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Communication Disorders

Reviewed by Psychology Today Staff

Communication disorders involve persistent problems related to language and speech. It is estimated that nearly one in 10 American children has some type of communication disorder.

Language competence involves two main elements, according to the book Speech and Language Disorders in Children—production, or "the ability to encode one's ideas into language forms and symbols," and comprehension, "the ability to understand the meanings that others have expressed using language." Speech refers specifically to sound produced orally.

The DSM-5 organizes communication disorders into the following categories:

  • Language Disorder
  • Speech Sound Disorder
  • Childhood-Onset Fluency Disorder (Stuttering)
  • Social (Pragmatic) Communication Disorder
  • Unspecified Communication Disorder



Language Disorder, as defined by the DSM-5, is marked by "persistent difficulties in the acquisition and use of language across modalities (i.e., spoken, written, sign language, or other) due to deficits in comprehension or production." Such deficits include limited vocabulary, limited ability to form sentences, and limited capacity to use language to communicate relative to what is expected for one's age.

Social (Pragmatic) Communication Disorder involves "difficulties in the social use of verbal and nonverbal communication," such as a lack of ability to alter communication to fit particular contexts (e.g., a classroom), to grasp normal rules of conversation, or to understand nonliteral meanings of language.


One category of speech disorder is dysfluency. Childhood-onset fluency disorder (formerly referred to as stuttering) is characterized by a disruption in the flow of speech and includes repetitions of speech sounds, hesitations before and during speaking, and/or prolongations of speech sounds.

Articulation difficulties are commonly found in people who have speech disorders. The term refers to problems forming and combining sounds, usually by omitting, distorting, or substituting them.

Voice disorders include difficulties with the quality, pitch, and loudness of the voice (prosody). Individuals with voice disorders may have trouble with the way their voices sound, and listeners may have trouble understanding a person with this speech pathology.

Auditory Processing (Hearing)

Central auditory processing disorder, as described by the International Statistical Classification of Diseases and Related Health Problems (ICD), is "characterized by impairment of the auditory processing, resulting in deficiencies in the recognition and interpretation of sounds by the brain." This disorder is not included in the DSM-5.

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Some causes of communication problems include hearing loss, neurological disorders, brain injury, vocal cord injury, autism, intellectual disability, drug abuse, physical impairments such as cleft lip or palate, emotional or psychiatric disorders, and developmental disorders. The DSM-5 generally separates distinct medical and neurological conditions from communication disorders. Frequently, the cause of a communication disorder unknown.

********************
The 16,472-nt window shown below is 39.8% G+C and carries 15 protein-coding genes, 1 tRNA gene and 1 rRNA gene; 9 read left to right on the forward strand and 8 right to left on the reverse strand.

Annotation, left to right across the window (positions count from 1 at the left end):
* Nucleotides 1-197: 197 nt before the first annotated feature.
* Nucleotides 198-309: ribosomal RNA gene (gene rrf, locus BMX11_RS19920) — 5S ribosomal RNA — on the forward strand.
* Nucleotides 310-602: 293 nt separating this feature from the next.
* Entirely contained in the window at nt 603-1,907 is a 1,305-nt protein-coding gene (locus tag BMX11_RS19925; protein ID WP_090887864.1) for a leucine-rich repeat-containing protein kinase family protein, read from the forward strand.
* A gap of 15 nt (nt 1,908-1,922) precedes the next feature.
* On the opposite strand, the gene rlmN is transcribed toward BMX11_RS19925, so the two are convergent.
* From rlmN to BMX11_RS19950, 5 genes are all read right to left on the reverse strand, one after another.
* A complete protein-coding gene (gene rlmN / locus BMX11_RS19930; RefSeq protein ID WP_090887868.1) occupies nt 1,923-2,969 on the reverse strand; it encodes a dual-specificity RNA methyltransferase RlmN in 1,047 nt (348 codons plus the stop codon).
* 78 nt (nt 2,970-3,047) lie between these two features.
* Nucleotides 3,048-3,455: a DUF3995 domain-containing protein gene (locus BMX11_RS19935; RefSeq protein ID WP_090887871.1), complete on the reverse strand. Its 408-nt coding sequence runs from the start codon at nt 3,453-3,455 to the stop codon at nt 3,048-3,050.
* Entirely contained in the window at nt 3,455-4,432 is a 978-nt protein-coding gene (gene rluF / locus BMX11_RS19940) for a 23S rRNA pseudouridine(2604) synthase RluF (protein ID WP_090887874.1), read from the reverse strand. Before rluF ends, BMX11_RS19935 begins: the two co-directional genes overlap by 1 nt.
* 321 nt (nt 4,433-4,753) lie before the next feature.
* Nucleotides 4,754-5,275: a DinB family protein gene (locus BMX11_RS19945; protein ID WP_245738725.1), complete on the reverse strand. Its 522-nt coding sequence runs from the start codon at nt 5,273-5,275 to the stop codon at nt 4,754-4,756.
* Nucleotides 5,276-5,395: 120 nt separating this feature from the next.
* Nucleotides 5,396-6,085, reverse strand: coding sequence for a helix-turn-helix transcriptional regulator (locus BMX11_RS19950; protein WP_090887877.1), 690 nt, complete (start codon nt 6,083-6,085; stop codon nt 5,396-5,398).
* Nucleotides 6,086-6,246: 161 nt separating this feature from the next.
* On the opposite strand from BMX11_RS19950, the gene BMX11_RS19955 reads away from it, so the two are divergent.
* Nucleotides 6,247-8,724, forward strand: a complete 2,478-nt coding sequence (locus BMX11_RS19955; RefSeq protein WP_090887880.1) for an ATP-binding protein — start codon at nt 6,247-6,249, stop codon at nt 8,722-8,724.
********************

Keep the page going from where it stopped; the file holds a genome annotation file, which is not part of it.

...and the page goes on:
The best way to approach treatment for a communication disorder is to focus on prevention and early intervention.

Parents should be aware of the typical age at which their child should be reaching each developmental milestone. "The first 3 years of life, when the brain is developing and maturing, is the most intensive period for acquiring speech and language skills," according to the National Institute on Deafness and Other Communication Disorders. By 4 to 6 months, a baby typically babbles in a manner that resembles speech, using a variety of sounds, and responds to changes in voice tone. After one year, it is normal for a child to, for example, understand some simple words for items, to communicate with physical gestures, and to use one or two words. From ages 1 to 2 and beyond, children regularly pick up new words and begin to use multiple words together.

If a parent has concerns about their child's speech or language development, they should talk to their family doctor, who may refer them to a speech-language pathologist trained to treat communication disorders. Treatment may involve interactive, communication-based activities for parent and child and, potentially, group or individual therapy.

American Psychiatric Association, Diagnostic and Statistical Manual, Fifth Edition
Speech and Communication Disorders, US National Library of Medicine, NIH
National Institute on Deafness and Other Communication Disorders
The American Speech-Language-Hearing Association
National Center for Health Statistics
Last updated: 02/23/2019